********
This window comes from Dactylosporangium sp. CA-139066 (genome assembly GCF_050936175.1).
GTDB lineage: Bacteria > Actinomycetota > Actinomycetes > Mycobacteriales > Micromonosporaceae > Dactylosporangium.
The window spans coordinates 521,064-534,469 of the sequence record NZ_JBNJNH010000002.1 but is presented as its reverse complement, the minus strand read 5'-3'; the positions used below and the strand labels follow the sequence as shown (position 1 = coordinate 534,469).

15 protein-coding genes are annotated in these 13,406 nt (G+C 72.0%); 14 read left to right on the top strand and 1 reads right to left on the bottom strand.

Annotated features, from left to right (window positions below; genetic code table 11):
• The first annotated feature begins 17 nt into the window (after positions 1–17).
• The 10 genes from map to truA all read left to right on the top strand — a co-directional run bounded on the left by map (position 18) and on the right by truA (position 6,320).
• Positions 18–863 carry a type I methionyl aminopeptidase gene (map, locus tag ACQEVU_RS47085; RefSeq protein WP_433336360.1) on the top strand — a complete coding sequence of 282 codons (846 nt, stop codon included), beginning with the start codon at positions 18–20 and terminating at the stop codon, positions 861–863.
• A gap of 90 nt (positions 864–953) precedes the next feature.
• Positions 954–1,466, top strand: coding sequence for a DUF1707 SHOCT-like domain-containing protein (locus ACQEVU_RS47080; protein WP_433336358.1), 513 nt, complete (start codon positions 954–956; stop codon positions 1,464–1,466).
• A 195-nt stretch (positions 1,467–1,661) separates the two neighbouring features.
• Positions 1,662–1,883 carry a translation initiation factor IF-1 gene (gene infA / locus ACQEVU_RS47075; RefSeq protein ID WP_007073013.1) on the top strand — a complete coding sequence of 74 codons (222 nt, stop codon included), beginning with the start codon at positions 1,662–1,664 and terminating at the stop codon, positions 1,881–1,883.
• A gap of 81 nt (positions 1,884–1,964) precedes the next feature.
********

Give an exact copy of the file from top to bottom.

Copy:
This window comes from Dactylosporangium sp. CA-139066 (genome assembly GCF_050936175.1).
GTDB lineage: Bacteria > Actinomycetota > Actinomycetes > Mycobacteriales > Micromonosporaceae > Dactylosporangium.
The window spans coordinates 521,064-534,469 of the sequence record NZ_JBNJNH010000002.1 but is presented as its reverse complement, the minus strand read 5'-3'; the positions used below and the strand labels follow the sequence as shown (position 1 = coordinate 534,469).

15 protein-coding genes are annotated in these 13,406 nt (G+C 72.0%); 14 read left to right on the top strand and 1 reads right to left on the bottom strand.

Annotated features, from left to right (window positions below; genetic code table 11):
• The first annotated feature begins 17 nt into the window (after positions 1–17).
• The 10 genes from map to truA all read left to right on the top strand — a co-directional run bounded on the left by map (position 18) and on the right by truA (position 6,320).
• Positions 18–863 carry a type I methionyl aminopeptidase gene (map, locus tag ACQEVU_RS47085; RefSeq protein WP_433336360.1) on the top strand — a complete coding sequence of 282 codons (846 nt, stop codon included), beginning with the start codon at positions 18–20 and terminating at the stop codon, positions 861–863.
• A gap of 90 nt (positions 864–953) precedes the next feature.
• Positions 954–1,466, top strand: coding sequence for a DUF1707 SHOCT-like domain-containing protein (locus ACQEVU_RS47080; protein WP_433336358.1), 513 nt, complete (start codon positions 954–956; stop codon positions 1,464–1,466).
• A 195-nt stretch (positions 1,467–1,661) separates the two neighbouring features.
• Positions 1,662–1,883 carry a translation initiation factor IF-1 gene (gene infA / locus ACQEVU_RS47075; RefSeq protein ID WP_007073013.1) on the top strand — a complete coding sequence of 74 codons (222 nt, stop codon included), beginning with the start codon at positions 1,662–1,664 and terminating at the stop codon, positions 1,881–1,883.
• A gap of 81 nt (positions 1,884–1,964) precedes the next feature.